To the man on the treadmill next to mine last night: I’m sorry. You were probably just stopping by the gym for a quick routine workout, not a course in Humiliation 101. But what began as an innocent foray into a few minutes of cardiovascular training turned into a race with a stranger — a race you never stood a chance of winning.

When you pressed Start on your machine, I was already well into my run. My shirt was partially sweat-soaked. My breath was heavy. Meanwhile, you turned on your iPod nano and upped your pace from a walk to a brisk jog. I glanced over at your machine — you were running scared at 6.1.

I saw you steal a glance at my dashboard, too. You must have been disappointed to see I was gliding along at a  6.8 clip. More than a whole MPH faster than you, my friend. Did you also notice I was running at a 2.0 degree incline? Or did the furious movement of my arms obscure your vision?

Your head kept turning in my direction as you “ran.” There were no attractive women nearby, so I could only assume you were looking at me, thinking, “I can’t let him win.”

You’d never been more wrong.

I never made direct eye contact with you. But make no mistake, I could see you. And even though I had my earphones in, I could hear you, huffing and puffing like a woman in the delivery room. Why couldn’t you accept that you’d lined up against the wrong guy?

You did eventually. Oh, your will was strong, but your body wasn’t. When I noticed your energy flagging, I delivered the coup de grace, upping my speed to 6.9. Then 7.0, 7.1, 7.2, 7.3, 7.4….you were probably astonished the circuits in the thing weren’t burning up.

As I pushed the gears of my treadmill to their limit, you pushed the emergency stop button on yours. You slowed down, toweled down and dismounted, just enough air left in your lungs for the walk to the locker room.

I’m sorry Treadmill Man. Last night just wasn’t your night. Good luck next time.

How sports columnists are like porn actresses.

July 28, 2008

Football and murder sell lots of newspapers.

When I worked at the Indianapolis Star, the online team sent a daily e-mail to the entire editorial staff with a list of the previous day’s most clicked-on stories. And with a few exceptions (like when the House voted on a gay marriage bill) crime and sports topped the list. No crime was more popular with readers than murder, and no sport was more popular than professional football. The numbers were astounding. Nothing else even came close.

Which, of course, is why someone like Bob Kravitz (who I never once saw in the newsroom in my nearly three years at the Star) reportedly makes six figures to write either transparently formulaic or cynically inflammatory (often both) columns about Indianapolis pro sports teams, especially the Indianapolis Colts.

A young, fro-coiffed Bob Kravitz.

A young, fro-coiffed Bob Kravitz.

Make no mistake, Bob Kravitz is an excellent sports columnist. But that’s like saying Perez Hilton is a terrific celebrity gossip blogger, or that Gianna Michaels is a first-rate porn actress. It doesn’t take much talent to excel at writing a sports column, it just takes audacity and narcissism.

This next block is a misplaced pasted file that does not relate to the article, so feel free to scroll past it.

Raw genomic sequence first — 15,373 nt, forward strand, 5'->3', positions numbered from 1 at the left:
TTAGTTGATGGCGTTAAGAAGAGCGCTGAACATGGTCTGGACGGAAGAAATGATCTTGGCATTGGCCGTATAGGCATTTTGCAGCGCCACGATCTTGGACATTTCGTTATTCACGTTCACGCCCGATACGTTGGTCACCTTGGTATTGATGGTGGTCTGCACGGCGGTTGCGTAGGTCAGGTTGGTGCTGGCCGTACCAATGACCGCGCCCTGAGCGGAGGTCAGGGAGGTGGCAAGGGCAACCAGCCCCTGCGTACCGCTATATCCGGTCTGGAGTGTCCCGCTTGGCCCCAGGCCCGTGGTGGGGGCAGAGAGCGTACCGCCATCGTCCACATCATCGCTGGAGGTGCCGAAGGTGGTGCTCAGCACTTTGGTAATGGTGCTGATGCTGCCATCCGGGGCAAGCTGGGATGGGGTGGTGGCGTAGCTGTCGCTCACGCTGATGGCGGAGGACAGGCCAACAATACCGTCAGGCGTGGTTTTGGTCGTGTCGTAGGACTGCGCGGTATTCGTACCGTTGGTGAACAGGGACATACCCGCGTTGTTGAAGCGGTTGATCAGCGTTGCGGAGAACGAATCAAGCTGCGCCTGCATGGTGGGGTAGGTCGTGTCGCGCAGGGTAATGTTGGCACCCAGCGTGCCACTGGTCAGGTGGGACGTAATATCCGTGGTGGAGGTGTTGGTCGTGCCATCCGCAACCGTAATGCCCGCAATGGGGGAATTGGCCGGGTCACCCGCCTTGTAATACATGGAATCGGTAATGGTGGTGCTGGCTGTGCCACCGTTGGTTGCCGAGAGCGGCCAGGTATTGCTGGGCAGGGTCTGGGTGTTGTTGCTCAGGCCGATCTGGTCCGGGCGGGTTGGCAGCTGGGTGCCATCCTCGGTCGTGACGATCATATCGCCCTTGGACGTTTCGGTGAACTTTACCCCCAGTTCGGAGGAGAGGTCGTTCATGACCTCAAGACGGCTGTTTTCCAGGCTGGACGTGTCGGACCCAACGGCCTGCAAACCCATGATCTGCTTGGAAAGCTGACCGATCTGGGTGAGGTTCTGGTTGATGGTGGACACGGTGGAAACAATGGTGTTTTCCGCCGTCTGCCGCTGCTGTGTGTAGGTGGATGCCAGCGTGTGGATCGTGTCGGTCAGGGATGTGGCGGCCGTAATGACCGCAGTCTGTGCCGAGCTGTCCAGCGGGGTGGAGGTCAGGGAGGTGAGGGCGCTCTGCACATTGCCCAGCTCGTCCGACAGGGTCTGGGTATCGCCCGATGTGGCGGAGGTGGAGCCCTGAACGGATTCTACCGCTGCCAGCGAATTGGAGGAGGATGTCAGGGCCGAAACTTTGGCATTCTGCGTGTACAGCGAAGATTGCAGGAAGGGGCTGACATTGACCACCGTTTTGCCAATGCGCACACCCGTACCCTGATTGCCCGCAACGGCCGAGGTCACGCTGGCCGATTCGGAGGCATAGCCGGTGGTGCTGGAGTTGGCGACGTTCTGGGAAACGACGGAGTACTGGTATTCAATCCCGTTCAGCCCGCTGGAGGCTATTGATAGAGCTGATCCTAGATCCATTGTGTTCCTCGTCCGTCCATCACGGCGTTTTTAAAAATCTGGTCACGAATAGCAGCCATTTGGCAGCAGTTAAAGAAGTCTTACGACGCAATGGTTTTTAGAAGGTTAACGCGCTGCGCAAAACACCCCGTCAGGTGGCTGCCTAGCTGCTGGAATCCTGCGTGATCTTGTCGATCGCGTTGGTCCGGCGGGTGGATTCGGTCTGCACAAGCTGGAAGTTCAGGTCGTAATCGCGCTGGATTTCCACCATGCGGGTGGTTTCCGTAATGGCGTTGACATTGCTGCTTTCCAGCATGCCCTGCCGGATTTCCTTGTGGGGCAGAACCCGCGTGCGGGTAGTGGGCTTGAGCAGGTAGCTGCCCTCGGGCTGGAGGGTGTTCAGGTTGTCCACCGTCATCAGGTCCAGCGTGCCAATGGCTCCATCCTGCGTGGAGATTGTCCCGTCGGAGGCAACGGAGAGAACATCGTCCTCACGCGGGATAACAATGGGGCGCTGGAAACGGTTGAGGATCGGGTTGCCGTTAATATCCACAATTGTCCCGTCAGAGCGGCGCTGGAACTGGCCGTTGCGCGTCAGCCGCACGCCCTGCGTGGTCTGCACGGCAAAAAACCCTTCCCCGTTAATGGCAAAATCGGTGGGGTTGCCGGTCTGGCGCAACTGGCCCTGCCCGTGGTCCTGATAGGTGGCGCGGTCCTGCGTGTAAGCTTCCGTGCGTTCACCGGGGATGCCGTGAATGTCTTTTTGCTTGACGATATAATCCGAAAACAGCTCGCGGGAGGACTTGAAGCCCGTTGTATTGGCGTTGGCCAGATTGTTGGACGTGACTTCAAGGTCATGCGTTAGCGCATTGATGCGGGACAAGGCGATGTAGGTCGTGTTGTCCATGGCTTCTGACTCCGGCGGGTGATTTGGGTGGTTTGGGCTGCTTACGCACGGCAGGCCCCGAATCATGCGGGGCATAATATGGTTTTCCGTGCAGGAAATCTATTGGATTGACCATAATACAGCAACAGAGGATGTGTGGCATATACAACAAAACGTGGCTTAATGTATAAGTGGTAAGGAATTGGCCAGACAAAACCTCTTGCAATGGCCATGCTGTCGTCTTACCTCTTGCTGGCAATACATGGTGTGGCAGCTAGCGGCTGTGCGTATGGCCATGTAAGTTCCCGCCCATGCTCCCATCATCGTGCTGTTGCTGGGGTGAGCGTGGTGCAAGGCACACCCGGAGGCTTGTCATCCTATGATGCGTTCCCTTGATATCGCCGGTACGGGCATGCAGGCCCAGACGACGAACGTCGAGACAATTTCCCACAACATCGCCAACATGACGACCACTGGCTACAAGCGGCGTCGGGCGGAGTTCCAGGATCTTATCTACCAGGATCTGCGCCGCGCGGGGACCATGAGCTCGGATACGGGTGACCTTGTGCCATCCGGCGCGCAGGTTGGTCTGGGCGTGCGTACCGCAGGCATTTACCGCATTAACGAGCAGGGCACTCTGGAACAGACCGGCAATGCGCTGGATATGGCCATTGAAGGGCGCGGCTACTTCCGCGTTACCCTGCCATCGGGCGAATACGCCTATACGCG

Kravitz was recently the subject of an in-depth profile in Indianapolis Monthly magazine. As usual, writer Tony Rehagen did a fine job. But does Indianapolis really want to hear Kravitz’s life story told Horatio-Alger-style?

I’m afraid to say, yes it does. I read it. Why? Maybe because to some degree, I envy people like Kravitz, Michaels and Hilton — people who all obviously share a drive to succeed in careers that have little or no redeeming value beyond a little fame and a good chunk of cash. I envy them because I could never muster the discipline to work high-paying but personally compromising jobs I knew were ultimately meaningless. I’d rather settle for less money, even less fame, and absolutely no job-related health problems or pangs of conscience.

Peyton Manning sac’d

July 15, 2008

Calamities often announce themselves in unexpected ways.

If you are an Indianapolis Colts fan, you’ve watched in a state of suspended horror every time Peyton Manning has gotten knocked forcefully to the ground. And every time — in some cases, rather miraculously — Manning managed to get up, relatively unharmed.

However, it was announced this morning that Manning underwent surgery for an infected bursa sac yesterday. The inflamed sac, which Manning apparently had been nursing since February 2008, finally became too painful for the famously durable quarterback to bear.

Manning’s sac situation is distressingly similar to the injury suffered by Marvin Harrison last year. Harrison, whose bursa sac became inflamed after taking a hard hit, sat out for the remainder of the season, only to return to play poorly in the playoffs. Doubt still lingers over whether or not he’ll ever fully recover.

Manning is expected to be near-ready to start come the beginning of the 2008 season. That there’s eve the smallest bit of doubt about this means you can expect to see some serious competition for backup quarterback Jim Sorgi during preseason. Beyond that, it means is that for the first time in several years, the Colts are not a shoe-in for the playoffs before the season even begins. And beyond even that, it means that thousands of Colts fans may well find the coming winter in Indianapolis to be even colder and more bitter than usual.